WHO IS SHEA PATTERSON?
For those of you hardcore followers of Michigan (and Michigan recruiting), you may have heard in recent weeks some rumblings about Shea Patterson. Patterson is a sophomore quarterback for Ole Miss, but Ole Miss’s recent sanctions from the NCAA – a bowl ban through the 2018 season and some scholarship reductions – may open a door for him to transfer. Over the past two seasons, he completed 238/392 passes (60.7%) for 3,139 yards, 23 touchdowns, and 12 interceptions as a part-time starter. His 2017 season was shortened by a torn knee ligament, but he should be ready to play in 2018.
Patterson has family in the Toledo area and his grandfather, George Patterson, played for the Detroit Pistons. He was offered by Michigan as a part of the 2016 recruiting class, but he was committed to Arizona at one point and eventually flipped to Ole Miss. He was a 5-star, the #1 pro-style quarterback, and #4 overall in his recruiting class. He attended high school in Louisiana before spending his senior year at IMG Academy in Bradenton, FL. For a kid just finishing his sophomore season, he has been all over the map in the last few years with his living situation and allegiances – Texas, Arizona, Louisiana, Florida, Mississippi.
Hit the jump for further thoughts on Patterson.
WHAT’S PATTERSON’S SITUATION?
Patterson is not eligible to play immediately for another school because the bowl ban does not span the remainder of his eligibility, but some players at Ole Miss are retaining lawyers to attempt to escape Oxford and get immediate eligibility. According to Sam Webb, Michigan and other schools are trying to figure out if there are any loopholes or exceptions to get Patterson on campus. (Full disclosure: Rivals was the first to report Patterson’s interest in Michigan, an idea that was pooh-poohed by Webb until the last 24 hours.)
WHAT’S MICHIGAN’S SITUATION?
Michigan has no established starter going into 2018. Redshirt junior Wilton Speight and redshirt sophomore Alex Malzone are both taking graduate transfers to play elsewhere, and John O’Korn is graduating. That leaves 2017’s best quarterback (redshirt freshman Brandon Peters), a true freshman with zero college experience (Dylan McCaffrey), and incoming freshmen Joe Milton and Kevin Doyle as the only scholarship quarterbacks for 2018. It’s a talented but very inexperienced group. Peters threw 4 touchdowns and 0 interceptions in limited time during the 2017 regular season, but he’ll be the only returning player who has attempted a pass.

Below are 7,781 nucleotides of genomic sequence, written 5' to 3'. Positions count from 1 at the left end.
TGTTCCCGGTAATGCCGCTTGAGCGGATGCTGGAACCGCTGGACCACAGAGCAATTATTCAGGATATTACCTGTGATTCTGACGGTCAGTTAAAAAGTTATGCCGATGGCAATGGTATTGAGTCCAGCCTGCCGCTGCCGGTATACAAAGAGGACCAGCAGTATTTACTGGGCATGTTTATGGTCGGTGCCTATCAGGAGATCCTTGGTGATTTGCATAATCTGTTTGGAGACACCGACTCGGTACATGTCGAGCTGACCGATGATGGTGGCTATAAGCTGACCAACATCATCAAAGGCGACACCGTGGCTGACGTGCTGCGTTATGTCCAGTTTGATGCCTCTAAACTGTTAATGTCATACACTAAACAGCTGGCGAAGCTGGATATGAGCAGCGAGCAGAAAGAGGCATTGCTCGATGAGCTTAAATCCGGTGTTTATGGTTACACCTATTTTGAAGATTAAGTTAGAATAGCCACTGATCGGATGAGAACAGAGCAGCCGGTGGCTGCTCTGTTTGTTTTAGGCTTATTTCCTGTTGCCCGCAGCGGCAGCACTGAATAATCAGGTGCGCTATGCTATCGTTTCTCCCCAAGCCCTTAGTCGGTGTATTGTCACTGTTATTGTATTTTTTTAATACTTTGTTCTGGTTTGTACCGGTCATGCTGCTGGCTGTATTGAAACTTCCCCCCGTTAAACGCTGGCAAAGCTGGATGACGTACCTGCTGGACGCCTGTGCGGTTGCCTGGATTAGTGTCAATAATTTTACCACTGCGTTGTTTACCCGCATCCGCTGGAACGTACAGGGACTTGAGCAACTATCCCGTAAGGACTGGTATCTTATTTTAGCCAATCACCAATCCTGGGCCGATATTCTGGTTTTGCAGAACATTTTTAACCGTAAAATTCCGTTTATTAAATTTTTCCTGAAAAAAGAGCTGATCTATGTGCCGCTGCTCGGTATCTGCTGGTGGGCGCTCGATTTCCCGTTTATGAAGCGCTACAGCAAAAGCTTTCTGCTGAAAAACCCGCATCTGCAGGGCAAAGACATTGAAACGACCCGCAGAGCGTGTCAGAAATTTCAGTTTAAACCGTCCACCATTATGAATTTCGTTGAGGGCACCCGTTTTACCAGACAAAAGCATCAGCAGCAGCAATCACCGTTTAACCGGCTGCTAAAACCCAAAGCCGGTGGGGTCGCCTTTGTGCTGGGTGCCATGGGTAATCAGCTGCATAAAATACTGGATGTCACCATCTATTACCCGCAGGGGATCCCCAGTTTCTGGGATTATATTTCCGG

WOULD PATTERSON FIT AT MICHIGAN?
I don’t think there’s any question that Patterson could play at Michigan. He’s a pro-style guy who has proven to be a competent quarterback at a Power 5 program. He can also run a little bit – he averaged 4.1 yards/carry this season. Realistically, he could probably come in and be the favorite to start for the Wolverines in 2018. The bigger question is whether he would chase away any of Michigan’s other talent. Despite Jim Harbaugh’s continued insistence that every position is an open competition, some of the younger guys may get frustrated that Harbaugh continually brings in older and/or more experienced guys (Jake Rudock in 2015, John O’Korn for 2016-2017, and potentially Patterson in 2018-2019). Would it be worth potentially chasing away your next phase of quarterbacks just to rent a guy for one or two seasons? Personally, I think Michigan should take Patterson if they can get him, but I believe the team would lose at least one quarterback if that were to happen.
Here’s what I wrote about Patterson in February of 2015, when I ranked him #2 in my scouting of quarterbacks of 2016 (LINK):
2. Shea Patterson – QB – Shreveport (LA) Calvary Baptist: Patterson is a 6’2″, 195 lb. prospect who’s a 247 Composite 5-star, the #3 pro-style quarterback, and #18 overall. He has offers from Alabama, Arizona, Auburn, Baylor, Clemson, LSU, Michigan, Notre Dame, Oklahoma, Ole Miss, and Texas, Texas A&M, and USC, among others. As a junior in 2014, he completed 129/199 passes for 2,428 yards, 38 touchdowns, and 3 interceptions. Right off the bat, I get a Johnny Manziel type of vibe from Patterson when watching his film. He has somewhat of a nondescript frame, and neither his speed or his arm strength jump off the screen. However, he is someone who seems to be good at just about everything. The most impressive thing about him is his pocket awareness, ability to move within the pocket, and ability to find throwing lanes. He also shows nice touch on some deep throws. He can be careless with the football, carrying it one-handed when scrambling and dropping it to waist level, and those habits will eventually lead to fumbles if not corrected. Manziel did the same thing and got himself a Heisman trophy, so it’s not a death knell for a quarterback’s career. Patterson is not the quickest decision maker of this group, but he does seem to have a good grasp of what the defense is doing and finds his receiver fairly quickly. Mechanically, Patterson does a good job with his footwork getting himself ready to throw, and other than dropping his throwing hand when scrambling, he is pretty polished. Patterson runs a shotgun passing spread offense that does not see him dropping back from under center, which may be a significant adjustment if he goes into a pro-style offense in college.
For what it’s worth, Jacob Eason was ranked #1 in my evaluations, and there have also been rumblings that Eason might be looking at coming to Michigan. Those rumors aren’t quite as prevalent, however.
Here’s a full game of Patterson playing QB earlier this season:
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